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Snapchat Says It Checks Political Ads for Deception, Unlike Facebook



Snap on Monday confirmed that it checks political ads at Snapchat to make sure they are not deceptive or misleading and thus enforce its ban on such material.

The strategy seems to be a middle ground between Facebook’s controversial tolerance of proven lies in political ads and Twitter’s decision to ban them all together.

“We subject all advertising to review, including political advertising,” Snap chief executive Evan Spiegel said in a story published by CNBC.

“And I think what we try to do is create a place for political ads on our platform, especially because we reach so many young people and first-time voters we want them to be able to engage with the political conversation, but we don’t allow things like misinformation to appear in that advertising.”

Snap policies prohibit political ads that are deceptive or misleading, with an in-house team reviewing such paid messages to make sure they don’t break the rules.

Twitter last week said its ban on political ads will exempt “caused-based” messages on topics related to social or environmental issues.

The San Francisco-based messaging platform plans to bar all paid political messages starting November 22, while addressing concerns expressed by activists for social causes.

“Ads that educate, raise awareness, and/or call for people to take action in connection with civic engagement, economic growth, environmental stewardship, or social equity causes are allowed,” Twitter said in its new policy.

“However, they may not reference prohibited political advertisers or political content.”

Twitter announced the political ad ban on October 30, saying the move was aimed at countering the spread of misinformation by politicians.

The political ban has drawn mixed reactions: some argue it puts pressure on Facebook to follow suit or take other steps to curb the spread of misinformation from politicians; others say a ban will be difficult to enforce.

Social media platforms have been challenged by President Donald Trump’s campaign and its use of ads that contain claims which critics say have been debunked by independent fact-checkers.

Some analysts point out that the ban will not affect “organic” content, or messages from politicians that are shared or retweeted by supporters, and that it could encourage the use of “bots” or paid users to amplify the tweets.

Facebook CEO Mark Zuckerberg has said political advertising is not a major source of revenue but adds that he believes it is important to allow everyone a “voice,” and that banning political ads would favor incumbents.



Introducing Graph v8.0 and Marketing API v8.0



Today, we’re releasing Graph API v8.0 and Marketing API v8.0. Some updates may require developer action, while others are shared with the purpose of keeping you informed. In this update, we’re also sharing upcoming deprecations. Visit the Platform Initiatives Hub to stay informed of other planned improvements.

If you are an iOS developer, stay tuned for further SDK announcements regarding Apple’s pending iOS14 launch.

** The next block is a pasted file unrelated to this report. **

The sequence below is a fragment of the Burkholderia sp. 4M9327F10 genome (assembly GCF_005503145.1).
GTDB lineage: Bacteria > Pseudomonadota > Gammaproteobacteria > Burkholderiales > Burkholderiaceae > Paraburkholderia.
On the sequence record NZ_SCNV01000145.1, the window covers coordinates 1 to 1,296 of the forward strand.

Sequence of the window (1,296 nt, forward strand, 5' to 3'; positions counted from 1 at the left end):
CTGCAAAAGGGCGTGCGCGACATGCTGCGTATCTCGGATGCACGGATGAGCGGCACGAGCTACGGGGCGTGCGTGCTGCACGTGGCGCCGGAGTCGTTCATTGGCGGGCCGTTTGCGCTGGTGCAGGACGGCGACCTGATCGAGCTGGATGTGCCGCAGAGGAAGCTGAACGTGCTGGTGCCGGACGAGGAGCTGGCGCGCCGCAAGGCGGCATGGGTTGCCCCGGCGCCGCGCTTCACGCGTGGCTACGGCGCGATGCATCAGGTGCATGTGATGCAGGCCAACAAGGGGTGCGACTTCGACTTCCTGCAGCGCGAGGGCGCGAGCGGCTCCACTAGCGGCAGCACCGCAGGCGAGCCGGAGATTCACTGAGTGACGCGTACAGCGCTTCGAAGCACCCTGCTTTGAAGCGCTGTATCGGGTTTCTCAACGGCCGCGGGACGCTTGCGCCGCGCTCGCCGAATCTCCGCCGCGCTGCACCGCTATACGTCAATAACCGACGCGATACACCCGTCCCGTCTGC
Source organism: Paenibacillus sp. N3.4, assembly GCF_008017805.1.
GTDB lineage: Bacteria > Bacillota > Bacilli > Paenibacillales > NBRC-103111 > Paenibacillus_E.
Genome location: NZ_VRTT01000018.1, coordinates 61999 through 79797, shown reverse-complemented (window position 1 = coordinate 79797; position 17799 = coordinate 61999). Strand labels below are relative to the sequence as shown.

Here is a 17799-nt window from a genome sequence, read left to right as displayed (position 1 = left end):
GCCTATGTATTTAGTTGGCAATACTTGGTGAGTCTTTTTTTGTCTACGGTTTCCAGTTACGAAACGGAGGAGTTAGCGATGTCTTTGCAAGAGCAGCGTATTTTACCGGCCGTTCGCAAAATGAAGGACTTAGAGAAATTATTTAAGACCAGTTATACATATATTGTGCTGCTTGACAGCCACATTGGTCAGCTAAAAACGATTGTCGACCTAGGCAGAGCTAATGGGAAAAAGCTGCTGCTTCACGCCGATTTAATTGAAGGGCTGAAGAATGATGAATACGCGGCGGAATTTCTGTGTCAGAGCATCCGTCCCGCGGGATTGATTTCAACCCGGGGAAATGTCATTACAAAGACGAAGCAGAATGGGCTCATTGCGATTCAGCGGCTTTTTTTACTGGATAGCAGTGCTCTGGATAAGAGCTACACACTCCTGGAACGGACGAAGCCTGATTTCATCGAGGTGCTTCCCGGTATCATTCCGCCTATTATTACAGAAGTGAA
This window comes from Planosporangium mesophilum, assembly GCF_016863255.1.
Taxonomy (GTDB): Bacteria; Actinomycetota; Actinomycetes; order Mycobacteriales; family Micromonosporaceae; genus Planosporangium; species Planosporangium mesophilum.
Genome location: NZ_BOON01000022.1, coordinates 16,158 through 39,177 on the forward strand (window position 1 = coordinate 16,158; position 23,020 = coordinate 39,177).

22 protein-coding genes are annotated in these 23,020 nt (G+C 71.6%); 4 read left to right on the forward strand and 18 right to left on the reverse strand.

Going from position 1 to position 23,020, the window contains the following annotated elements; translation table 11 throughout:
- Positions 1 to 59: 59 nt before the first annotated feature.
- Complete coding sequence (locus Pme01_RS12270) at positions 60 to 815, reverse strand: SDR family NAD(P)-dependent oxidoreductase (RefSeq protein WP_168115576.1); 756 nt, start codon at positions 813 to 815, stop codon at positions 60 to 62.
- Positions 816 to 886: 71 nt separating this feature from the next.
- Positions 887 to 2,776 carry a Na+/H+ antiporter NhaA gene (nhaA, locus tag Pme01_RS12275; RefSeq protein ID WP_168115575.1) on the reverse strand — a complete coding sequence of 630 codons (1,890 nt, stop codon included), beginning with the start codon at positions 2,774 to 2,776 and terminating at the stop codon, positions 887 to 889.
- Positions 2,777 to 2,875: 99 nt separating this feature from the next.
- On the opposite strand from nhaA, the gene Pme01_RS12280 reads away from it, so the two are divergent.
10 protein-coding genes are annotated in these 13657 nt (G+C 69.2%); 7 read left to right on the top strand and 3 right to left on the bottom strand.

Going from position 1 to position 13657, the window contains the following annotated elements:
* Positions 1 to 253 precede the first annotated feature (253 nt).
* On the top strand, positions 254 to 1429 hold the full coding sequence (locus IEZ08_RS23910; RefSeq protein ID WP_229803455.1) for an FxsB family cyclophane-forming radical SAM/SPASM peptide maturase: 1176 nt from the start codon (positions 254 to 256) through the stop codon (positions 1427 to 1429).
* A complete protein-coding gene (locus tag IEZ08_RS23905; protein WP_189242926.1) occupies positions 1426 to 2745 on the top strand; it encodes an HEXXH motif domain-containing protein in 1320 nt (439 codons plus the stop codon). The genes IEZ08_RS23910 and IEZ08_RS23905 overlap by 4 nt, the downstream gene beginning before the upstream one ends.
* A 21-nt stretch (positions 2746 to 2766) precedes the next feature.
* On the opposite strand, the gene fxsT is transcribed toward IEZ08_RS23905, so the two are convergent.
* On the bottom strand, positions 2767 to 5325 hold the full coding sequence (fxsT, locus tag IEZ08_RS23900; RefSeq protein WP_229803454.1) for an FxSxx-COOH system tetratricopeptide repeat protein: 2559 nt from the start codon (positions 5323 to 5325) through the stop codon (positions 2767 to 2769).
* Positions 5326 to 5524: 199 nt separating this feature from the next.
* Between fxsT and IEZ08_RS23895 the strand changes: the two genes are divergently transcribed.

Developer Action Required

Changes to tokenless access for User Picture and FB/IG OEmbed endpoints: By October 24, 2020, developers must leverage a user, app, or client token when querying Graph API for user profile pictures via UID, FB OEmbeds and IG OEmbeds. Developers should provide a user or app token when querying for profile pictures via a UID or ASID, though client tokens are supported as well. Please visit our changelog for User Picture, Facebook OEmbed and Instagram OEmbed for details on how to start calling these Graph API endpoints today.

Business Management Permission Updates: For an app to access the business field on ad accounts, we now require the app to have been granted granular permissions to the specific business object being accessed. By November 2, 2020, apps will need to request granular business_management permissions on the business that owns the ad accounts. For more information about granular permissions, check out our permission documentation.

Decoupling catalog_management from ads_management permissions: In response to developer’s interest to access these separately, we are decoupling these permissions. Detailed instructions are included in our v8.0 changelog. By January 31, 2021, developers who already have access to catalog_management will maintain access but will need to prompt their users to grant access via the FB Login Dialog.

Deprecations In This Update

As part of our ongoing commitments to privacy and security, we continue to make updates to our platform, including removing access to a number of APIs, as well as certain features. Timelines for each of these changes are detailed in their corresponding sections of the v8.0 changelog.

API endpoints: A list of API endpoints that will be removed from the platform are listed in the v8.0 Changelog, within their product or node sections. Please review this list to see if your app is impacted.

Sharing for Devices: We will be removing access to the “Sharing for Devices” feature, which allows users to share content from iOT devices to Facebook via a share dialog. Developers will lose access to this feature on November 2, 2020.

Version deprecations:

  • September 28, 2020 – v5.0 and v6.0 of the Marketing API will no longer be available
  • October 27, 2020 – v3.1 of the Graph API will no longer be available